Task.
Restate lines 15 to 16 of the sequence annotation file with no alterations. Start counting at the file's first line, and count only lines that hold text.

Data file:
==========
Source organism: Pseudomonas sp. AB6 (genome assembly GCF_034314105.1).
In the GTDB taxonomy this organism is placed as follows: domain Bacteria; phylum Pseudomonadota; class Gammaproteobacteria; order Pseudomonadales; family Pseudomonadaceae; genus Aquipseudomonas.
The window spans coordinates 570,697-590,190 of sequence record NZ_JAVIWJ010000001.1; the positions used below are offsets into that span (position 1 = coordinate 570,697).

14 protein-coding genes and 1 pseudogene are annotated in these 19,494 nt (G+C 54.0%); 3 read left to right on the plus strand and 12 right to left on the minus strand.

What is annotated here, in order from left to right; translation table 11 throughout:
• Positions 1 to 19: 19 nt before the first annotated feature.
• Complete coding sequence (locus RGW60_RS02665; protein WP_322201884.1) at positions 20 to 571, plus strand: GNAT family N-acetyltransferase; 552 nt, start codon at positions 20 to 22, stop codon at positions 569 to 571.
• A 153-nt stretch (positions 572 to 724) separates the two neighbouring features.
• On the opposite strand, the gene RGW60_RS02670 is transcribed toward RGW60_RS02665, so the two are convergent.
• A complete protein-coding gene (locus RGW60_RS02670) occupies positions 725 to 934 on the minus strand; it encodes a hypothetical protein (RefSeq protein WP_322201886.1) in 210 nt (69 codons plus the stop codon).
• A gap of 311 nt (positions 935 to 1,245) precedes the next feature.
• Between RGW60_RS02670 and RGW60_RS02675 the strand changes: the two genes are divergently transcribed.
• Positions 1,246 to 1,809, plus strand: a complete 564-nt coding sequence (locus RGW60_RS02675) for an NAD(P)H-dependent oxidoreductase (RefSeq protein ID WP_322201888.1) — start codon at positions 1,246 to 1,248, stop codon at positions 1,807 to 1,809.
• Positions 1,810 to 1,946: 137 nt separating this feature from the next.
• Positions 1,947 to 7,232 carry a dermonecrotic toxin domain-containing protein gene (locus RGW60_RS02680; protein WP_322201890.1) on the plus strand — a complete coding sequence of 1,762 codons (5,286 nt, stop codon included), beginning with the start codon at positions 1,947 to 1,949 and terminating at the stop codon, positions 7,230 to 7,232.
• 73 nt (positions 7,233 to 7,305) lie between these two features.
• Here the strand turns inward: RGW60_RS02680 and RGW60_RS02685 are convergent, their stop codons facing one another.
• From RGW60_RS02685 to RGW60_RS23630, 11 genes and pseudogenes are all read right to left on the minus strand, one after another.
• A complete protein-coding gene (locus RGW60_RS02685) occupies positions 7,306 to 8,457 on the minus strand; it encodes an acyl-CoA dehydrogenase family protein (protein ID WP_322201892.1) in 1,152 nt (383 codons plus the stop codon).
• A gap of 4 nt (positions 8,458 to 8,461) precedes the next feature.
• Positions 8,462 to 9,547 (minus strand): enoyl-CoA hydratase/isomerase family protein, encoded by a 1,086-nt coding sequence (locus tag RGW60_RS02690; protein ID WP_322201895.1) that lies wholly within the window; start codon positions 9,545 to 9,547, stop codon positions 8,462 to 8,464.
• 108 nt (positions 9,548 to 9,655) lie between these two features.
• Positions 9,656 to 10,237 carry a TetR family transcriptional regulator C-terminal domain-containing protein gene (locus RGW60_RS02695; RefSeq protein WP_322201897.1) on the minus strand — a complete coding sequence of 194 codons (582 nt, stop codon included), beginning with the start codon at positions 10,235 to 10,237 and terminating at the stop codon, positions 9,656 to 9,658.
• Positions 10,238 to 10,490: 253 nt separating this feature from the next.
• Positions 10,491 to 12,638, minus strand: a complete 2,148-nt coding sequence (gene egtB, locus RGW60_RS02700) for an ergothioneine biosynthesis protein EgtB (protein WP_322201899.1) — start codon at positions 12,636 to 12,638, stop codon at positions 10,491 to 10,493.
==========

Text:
• Positions 1,947 to 7,232 carry a dermonecrotic toxin domain-containing protein gene (locus RGW60_RS02680; protein WP_322201890.1) on the plus strand — a complete coding sequence of 1,762 codons (5,286 nt, stop codon included), beginning with the start codon at positions 1,947 to 1,949 and terminating at the stop codon, positions 7,230 to 7,232.
• 73 nt (positions 7,233 to 7,305) lie between these two features.